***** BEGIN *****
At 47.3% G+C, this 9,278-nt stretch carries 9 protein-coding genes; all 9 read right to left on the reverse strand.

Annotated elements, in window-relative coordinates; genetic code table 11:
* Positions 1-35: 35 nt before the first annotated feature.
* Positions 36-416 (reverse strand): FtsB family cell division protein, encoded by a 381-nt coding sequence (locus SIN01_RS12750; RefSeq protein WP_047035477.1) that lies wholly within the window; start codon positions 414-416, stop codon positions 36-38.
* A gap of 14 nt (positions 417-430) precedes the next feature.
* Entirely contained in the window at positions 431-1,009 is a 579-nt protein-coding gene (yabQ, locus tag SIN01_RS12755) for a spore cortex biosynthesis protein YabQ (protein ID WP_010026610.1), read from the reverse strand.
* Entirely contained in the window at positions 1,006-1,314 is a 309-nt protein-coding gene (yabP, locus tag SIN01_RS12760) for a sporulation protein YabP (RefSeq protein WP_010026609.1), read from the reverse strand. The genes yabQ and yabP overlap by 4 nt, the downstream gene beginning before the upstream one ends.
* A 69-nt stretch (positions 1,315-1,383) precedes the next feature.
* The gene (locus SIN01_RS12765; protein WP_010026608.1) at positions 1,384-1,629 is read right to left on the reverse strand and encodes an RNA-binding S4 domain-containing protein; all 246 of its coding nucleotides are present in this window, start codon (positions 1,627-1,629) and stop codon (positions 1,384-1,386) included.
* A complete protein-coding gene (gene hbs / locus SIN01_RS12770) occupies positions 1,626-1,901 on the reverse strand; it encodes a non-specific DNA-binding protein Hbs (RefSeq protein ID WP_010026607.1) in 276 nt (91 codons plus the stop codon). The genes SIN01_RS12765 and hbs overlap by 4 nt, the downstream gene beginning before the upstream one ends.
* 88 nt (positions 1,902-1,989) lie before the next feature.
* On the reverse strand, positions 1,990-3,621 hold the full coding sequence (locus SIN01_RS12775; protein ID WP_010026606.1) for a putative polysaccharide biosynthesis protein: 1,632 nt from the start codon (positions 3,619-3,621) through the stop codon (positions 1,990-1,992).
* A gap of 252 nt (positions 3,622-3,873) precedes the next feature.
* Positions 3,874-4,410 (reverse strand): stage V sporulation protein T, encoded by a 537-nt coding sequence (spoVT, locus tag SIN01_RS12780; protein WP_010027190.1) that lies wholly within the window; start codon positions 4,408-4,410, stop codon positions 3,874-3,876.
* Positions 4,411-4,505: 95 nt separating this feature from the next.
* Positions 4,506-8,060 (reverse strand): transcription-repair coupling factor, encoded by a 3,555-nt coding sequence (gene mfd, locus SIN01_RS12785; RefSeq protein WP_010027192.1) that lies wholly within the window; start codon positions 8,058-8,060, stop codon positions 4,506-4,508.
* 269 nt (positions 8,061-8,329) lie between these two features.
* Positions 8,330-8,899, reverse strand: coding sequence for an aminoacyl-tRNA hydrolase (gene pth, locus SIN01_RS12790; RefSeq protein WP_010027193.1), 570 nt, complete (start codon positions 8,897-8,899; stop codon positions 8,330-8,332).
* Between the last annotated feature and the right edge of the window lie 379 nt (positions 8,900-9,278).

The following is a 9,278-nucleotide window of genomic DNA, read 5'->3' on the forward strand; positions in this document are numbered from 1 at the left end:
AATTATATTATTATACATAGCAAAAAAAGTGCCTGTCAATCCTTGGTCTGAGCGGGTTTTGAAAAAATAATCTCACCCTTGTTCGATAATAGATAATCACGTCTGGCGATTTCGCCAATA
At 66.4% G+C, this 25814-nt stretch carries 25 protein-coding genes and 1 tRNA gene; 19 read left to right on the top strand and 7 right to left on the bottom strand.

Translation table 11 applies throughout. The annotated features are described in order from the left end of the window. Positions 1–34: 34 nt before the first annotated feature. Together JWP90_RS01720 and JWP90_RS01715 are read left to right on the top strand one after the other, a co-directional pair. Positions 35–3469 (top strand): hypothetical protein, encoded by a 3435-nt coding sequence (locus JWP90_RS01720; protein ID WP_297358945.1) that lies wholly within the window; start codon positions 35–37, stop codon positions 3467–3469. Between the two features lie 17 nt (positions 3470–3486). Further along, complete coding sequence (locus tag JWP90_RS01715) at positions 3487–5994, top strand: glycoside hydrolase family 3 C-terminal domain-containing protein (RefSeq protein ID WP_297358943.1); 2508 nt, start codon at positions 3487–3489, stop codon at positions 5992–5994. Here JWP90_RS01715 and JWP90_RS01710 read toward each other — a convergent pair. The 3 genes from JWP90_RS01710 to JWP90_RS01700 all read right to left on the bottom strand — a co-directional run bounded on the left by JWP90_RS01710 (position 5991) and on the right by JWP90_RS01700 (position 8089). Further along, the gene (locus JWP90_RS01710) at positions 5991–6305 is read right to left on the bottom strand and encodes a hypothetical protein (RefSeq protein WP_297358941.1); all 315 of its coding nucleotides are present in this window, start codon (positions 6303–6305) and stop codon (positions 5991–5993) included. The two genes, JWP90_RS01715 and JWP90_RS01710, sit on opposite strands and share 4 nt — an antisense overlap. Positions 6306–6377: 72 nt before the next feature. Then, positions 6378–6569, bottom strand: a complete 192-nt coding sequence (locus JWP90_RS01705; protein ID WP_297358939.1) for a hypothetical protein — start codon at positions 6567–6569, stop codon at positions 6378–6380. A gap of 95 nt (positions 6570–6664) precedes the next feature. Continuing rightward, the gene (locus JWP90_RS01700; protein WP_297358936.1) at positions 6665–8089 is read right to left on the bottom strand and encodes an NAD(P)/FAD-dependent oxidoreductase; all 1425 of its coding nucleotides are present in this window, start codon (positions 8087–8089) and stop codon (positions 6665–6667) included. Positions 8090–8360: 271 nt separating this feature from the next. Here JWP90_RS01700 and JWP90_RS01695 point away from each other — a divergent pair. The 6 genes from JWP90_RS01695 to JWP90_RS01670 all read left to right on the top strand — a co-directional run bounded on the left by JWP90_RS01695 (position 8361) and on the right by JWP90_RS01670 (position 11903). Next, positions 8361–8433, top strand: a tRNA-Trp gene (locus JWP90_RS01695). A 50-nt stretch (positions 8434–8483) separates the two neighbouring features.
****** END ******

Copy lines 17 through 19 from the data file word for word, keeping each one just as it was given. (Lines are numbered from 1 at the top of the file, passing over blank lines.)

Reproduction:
* 269 nt (positions 8,061-8,329) lie between these two features.
* Positions 8,330-8,899, reverse strand: coding sequence for an aminoacyl-tRNA hydrolase (gene pth, locus SIN01_RS12790; RefSeq protein WP_010027193.1), 570 nt, complete (start codon positions 8,897-8,899; stop codon positions 8,330-8,332).
* Between the last annotated feature and the right edge of the window lie 379 nt (positions 8,900-9,278).